More than half of young adults 18 to 29 now live at home – the highest rate since the end of the Great Depression 80 years ago – and researchers say many were motivated by the pandemic.

Many families already were multigenerational before the pandemic began in March, causing widespread job losses and deep economic disruption. In February, about 47% of young adults lived with their parents, but by July, that number jumped to an all-time high 52%, according to Pew Research Center.

Keysia Colenburg, 27, was a full-time flight attendant living in Utah before COVID-19 began to spread, but she took a leave of absence and moved back home as travel bans and a drastic downturn in tourism crippled air travel.

“No matter how secure you think you are with your life and how settled in you think you are, one little thing can change it all,” said Colenburg, who’s among the 18% of young adults who have had to move back home to Surprise due to financial reasons.

The 52% of young adults living at home is the highest number since the end of the Great Depression, but researchers don’t know the true percentage during the Depression, which began in fall 1929.

“We just don’t have that data,” Richard Fry, a Pew researcher, told Cronkite News. “So this is the sense in which what we are observing now is at least as high as sort of what we observed in 1940; we’re not really sure what was happening in the real depths of the Great Depression.”

The rise in young adults living at home wasn’t an exponential spike, he said, but more of a gradual increase from decades ago.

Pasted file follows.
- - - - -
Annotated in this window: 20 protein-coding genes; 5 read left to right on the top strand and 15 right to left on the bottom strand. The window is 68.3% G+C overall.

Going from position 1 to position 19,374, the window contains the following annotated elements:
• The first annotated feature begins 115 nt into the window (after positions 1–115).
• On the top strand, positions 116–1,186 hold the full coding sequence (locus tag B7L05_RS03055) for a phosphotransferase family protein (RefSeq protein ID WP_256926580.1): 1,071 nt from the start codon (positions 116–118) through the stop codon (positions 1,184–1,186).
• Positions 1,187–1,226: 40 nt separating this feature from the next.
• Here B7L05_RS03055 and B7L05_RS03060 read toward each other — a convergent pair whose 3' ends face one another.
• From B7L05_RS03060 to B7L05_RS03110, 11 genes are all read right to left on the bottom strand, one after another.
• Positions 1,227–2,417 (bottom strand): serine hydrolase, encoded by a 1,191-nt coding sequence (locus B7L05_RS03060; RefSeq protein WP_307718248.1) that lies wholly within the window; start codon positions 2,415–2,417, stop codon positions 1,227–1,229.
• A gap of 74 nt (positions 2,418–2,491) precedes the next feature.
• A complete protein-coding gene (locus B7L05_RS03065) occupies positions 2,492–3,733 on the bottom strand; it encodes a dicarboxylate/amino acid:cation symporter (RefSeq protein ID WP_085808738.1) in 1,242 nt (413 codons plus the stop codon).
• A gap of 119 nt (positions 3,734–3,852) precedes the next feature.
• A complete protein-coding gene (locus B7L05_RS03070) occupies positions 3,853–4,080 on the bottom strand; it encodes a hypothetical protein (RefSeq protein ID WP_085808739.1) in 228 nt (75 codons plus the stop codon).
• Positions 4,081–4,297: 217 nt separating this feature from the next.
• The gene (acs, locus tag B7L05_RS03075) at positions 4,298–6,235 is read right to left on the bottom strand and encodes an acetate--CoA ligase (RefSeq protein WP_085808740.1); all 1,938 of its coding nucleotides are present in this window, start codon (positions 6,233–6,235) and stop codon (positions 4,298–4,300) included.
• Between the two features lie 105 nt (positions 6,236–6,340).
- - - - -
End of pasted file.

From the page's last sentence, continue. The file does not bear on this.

“The share of the 18- to 29-year-olds living with a parent, it’s actually sort of been steadily rising ever since the 1960s,” Fry said.

In 1960, Pew Research reported 29% of young adults live at home, steadily increasing by a few percentage points before slightly spiking from the pandemic.

While the numbers are hitting their highest points in over a century, Psychologist and Senior Research Scholar at Clark University Jeffrey Arnett (who is also the originator of the theory of emerging adulthood) doesn’t believe it is something to worry about.

“From my perspective, the real story here is less alarming than you might think. And it’s actually quite a bit more interesting than the sound bite summary,” Arnett wrote in The Conversation. “Yes, a lot of emerging adults are now living with their parents. But this is part of a larger, longer trend, with the percentage going up only modestly since COVID-19 hit. Furthermore, having grown kids still at home is not likely to do you, or them, any permanent harm.”

Colenburg remarked on the advantages of moving back home.

“One of the benefits from COVID has given me a lot of time to focus on other projects, which is going back to school,” she said.


Story by Dylan Breese and Melissa Zaremba, Cronkite News